My favorite moment of the High Holidays occurs in the waning hours of Yom Kippur afternoon. Cantor Green’s voice has filled the sanctuary with the sacred beauty of Leonard Bernstein’s glorious music to the Twenty-Third Psalm. We have thumped our chests one last time asking forgiveness for our missteps of the past year. It is then that Paul Levin ascends the bima for the reading that has been his as long as I have been a member of Oak Park Temple.
In his sonorous, basso profundo voice he begins: “The day is fading; the sun is setting; the silence and peace of night descend upon the earth…’ I gaze behind him and, indeed, the last rays of sunlight are shining through the stain glass windows that flank the Ark. A contemplative silence settles on the sanctuary as he recites the prayer book hope for a bright new year for humanity and the earth.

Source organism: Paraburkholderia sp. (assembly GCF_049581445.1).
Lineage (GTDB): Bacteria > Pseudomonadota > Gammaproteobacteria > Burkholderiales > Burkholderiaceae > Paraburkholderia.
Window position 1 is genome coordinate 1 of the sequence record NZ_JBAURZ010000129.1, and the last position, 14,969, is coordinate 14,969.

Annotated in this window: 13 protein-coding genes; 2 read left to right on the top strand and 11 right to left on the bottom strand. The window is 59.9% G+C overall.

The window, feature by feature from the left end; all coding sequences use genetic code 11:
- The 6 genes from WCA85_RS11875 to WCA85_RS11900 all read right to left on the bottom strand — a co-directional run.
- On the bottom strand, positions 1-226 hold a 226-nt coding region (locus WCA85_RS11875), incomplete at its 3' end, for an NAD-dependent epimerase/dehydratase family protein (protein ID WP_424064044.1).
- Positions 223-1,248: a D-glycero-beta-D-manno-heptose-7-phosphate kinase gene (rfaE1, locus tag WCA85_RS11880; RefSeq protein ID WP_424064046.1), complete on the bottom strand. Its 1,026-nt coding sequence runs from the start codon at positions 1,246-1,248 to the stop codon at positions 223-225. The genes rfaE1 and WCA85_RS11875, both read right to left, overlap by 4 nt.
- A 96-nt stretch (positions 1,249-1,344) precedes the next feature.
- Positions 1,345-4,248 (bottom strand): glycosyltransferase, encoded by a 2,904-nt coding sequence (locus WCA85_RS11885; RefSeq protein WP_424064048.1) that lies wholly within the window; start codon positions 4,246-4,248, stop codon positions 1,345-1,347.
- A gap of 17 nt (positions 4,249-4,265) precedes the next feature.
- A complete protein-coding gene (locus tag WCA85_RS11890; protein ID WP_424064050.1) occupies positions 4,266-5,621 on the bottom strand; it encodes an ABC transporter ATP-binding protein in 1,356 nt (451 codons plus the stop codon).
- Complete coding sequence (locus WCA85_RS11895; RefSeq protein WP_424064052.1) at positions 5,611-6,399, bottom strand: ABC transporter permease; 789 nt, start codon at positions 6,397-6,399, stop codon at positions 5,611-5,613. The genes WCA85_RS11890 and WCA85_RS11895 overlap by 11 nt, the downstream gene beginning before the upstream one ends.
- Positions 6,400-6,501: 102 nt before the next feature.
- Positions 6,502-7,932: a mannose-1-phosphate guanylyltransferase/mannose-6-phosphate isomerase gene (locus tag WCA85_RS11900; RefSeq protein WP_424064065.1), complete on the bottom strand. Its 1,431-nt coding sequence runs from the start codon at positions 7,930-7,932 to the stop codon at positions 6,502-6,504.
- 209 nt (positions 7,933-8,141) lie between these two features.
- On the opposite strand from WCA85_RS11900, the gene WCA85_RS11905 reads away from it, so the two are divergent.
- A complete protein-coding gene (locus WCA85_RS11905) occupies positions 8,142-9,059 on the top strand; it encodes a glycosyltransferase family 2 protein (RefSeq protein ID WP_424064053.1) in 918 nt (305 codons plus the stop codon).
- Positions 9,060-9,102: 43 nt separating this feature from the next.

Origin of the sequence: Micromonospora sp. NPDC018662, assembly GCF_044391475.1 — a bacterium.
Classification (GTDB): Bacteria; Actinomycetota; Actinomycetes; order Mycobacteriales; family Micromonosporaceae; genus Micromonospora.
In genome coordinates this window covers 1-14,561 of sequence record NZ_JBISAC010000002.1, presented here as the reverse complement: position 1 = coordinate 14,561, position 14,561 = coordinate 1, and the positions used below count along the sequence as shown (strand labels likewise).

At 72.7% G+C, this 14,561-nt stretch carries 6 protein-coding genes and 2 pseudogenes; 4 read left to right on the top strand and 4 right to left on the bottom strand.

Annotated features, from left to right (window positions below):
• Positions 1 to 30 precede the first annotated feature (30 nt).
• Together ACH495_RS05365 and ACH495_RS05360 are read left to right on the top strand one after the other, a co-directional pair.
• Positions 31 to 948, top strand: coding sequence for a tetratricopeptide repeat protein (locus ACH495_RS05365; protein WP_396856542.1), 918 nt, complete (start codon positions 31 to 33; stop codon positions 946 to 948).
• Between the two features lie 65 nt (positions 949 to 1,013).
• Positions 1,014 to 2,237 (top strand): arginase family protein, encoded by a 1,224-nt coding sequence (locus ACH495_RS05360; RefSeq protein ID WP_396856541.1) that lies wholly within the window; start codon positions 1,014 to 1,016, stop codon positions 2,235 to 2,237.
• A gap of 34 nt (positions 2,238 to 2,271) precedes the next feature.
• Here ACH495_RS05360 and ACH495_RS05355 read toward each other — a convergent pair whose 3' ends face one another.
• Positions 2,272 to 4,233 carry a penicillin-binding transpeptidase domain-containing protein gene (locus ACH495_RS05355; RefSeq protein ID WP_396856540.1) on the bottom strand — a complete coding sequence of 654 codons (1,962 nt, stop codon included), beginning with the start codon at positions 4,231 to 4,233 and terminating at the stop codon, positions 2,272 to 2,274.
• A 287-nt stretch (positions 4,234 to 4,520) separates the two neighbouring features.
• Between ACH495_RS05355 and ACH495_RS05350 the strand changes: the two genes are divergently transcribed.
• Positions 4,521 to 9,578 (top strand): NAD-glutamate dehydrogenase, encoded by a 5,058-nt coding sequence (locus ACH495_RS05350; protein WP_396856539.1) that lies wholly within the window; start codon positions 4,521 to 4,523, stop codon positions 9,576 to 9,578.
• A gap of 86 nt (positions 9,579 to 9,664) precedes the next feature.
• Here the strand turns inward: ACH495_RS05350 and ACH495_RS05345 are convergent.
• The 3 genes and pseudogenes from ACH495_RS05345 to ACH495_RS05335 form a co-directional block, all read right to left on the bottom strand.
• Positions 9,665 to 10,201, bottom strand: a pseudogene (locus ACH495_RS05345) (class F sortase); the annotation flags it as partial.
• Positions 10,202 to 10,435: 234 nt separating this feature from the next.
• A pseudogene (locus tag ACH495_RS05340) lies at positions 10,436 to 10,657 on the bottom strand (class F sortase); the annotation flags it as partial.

It is a spiritual coda after ten days of prayer and reflection; I listen in a weakened state of hunger, before quotidian life begins anew. Shortly thereafter the Shofar is sounded; Rabbi Weiss savors a sip of wine, his first liquid in 24 hours, and extinguishes the Havdalah candle, marking the end of the High Holidays. I head home for sustenance cleansed and renewed.